Create an Account - Increase your productivity, customize your experience, and engage in information you care about.
The Arlington City Council will be holding a public hearing on July 3, 2006 at 7 p.m. regarding the proposed ordinances establishing the rate and setting up the revenue fund. It is expected that if passed billing will see this fee beginning with their September 2006 billing.
Show All Answers
All developed property within the City of Arlington will pay the Stormwater Utility Fee. That includes houses, schools, public facilities, churches and businesses.
The only exceptions are streets within the City. These areas are excluded because they are designed to collect and carry stormwater runoff.
The service charge, just like water and sewer fees, is based upon the cost of services provided. Because this is not a tax, it is collected from all customers who receive service.
Churches and schools contribute a significant amount of runoff to the City because of their size and amount of hard surface. They will be treated like all other customers under the rate structure.
All impervious area within a multi-tenant facility such as a shopping center or apartment complex is consolidated into one bill. The bill will be sent to the owner or person responsible for the improvements or management association.
An ESU is determined by the amount of impervious area on the average single family home. The Stormwater Rate Structure Committee and the City Council decided to use 6,000 square feet as the basis for an Equivalent Service Unit.
Impervious area includes pavement and building areas such as driveways, parking areas, rooftops, patios, garages and out-structures. The amount of impervious area on a property directly correlates to its contribution of runoff volume and pollutant loading to the city’s storm water management system.
Impervious surface means those disturbed or hard surfaced areas that either prevent or retard the natural entry of water into the soil. Rooftops, buildings, streets, parking lots, sidewalks, asphalt, concrete, other paving, driveways, gravel, patios, artificial turf and storage areas are all examples of impervious surfaces.
These improvements effect natural infiltration, creates more runoff, increases the rate of runoff and alters runoff patterns of stormwater that drains from an area.
An residential unit means a single unit that provides complete, independent living facilities for one or more persons including permanent provision for living, sleeping, eating, cooking and sanitation.
Residential property is charged a fee of $3.45 per ESU unit. A single family home is charged one unit; a duplex is charged two units. Non-single family residential properties are billed according to how much impervious area or hard surface exists on the property. The square footage of the impervious area is determined and this amount is divided by the ESU to translate the non-single family impervious area into an Equivalent Service Unit (ESU).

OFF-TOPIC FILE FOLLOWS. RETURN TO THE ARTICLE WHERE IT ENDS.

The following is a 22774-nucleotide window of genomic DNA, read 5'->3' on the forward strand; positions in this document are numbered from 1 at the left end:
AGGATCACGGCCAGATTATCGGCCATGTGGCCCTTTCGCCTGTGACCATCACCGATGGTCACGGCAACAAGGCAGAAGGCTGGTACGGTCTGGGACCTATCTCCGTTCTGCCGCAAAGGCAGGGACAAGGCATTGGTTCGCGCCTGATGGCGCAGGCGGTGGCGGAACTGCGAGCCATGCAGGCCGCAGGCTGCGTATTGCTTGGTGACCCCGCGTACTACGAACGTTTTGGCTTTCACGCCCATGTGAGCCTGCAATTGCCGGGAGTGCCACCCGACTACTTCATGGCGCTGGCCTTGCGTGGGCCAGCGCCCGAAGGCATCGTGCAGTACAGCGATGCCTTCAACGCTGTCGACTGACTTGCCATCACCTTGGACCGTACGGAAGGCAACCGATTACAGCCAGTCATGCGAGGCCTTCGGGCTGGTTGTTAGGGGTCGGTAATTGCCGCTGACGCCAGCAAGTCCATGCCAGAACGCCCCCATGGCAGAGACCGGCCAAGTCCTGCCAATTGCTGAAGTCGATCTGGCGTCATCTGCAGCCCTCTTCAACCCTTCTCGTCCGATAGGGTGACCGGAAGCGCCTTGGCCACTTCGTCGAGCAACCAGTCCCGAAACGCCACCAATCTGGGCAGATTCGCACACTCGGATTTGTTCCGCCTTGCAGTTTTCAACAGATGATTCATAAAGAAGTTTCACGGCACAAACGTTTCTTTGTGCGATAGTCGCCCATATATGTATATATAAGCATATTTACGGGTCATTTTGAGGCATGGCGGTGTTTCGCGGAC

All properties generate storm water runoff that must be conveyed, transported, stored, treated and discharged by the city.
Even though the storm water inlet, pipes and ponds may be remote from your property, your parcel still contributed runoff, which ultimately discharges to the City storm water management system and facilities.
As part of the storm water utility fee, the City has established a credit policy that reduces charges to nonresidential properties that have facilities that reduce the amount of runoff or pollutant loads discharged to the city’s storm water management system. Copies are available online at the City’s website or from the Stormwater program Office.
Customers that have qualifying on-site stormwater facilities may be eligible for a credit exemption towards their utility fee. In order to receive consideration for credit or exemption, customers need to complete a credit application form.
Pursuant to state legislation, the city can only charge for services within its corporate boundary unless an inter-local agreement has been adopted.
Communities throughout the northern hemisphere have begun to address deficiencies in their utility systems through segregating the services provided for “general public needs” and those necessary for “storm water management system functions.
In addition to meeting the city’s current storm water needs, Arlington’s new storm water revenue will provide the city with the tools necessary to meet the federal and state regulatory requirements.
The City’s goal is to make the process as fair and equitable as possible and recognizes that mistakes sometimes happen. If you feel your bill is incorrect, you can fill out an adjustment request and the City will review your adjustment application and provide you with a credits for any overcharges your account has incurred.
If your problem cannot be dealt with via the adjustment application, the city will review your case by collecting the following information.
The City will research your account and contact you ASAP to provide you with an update or solution.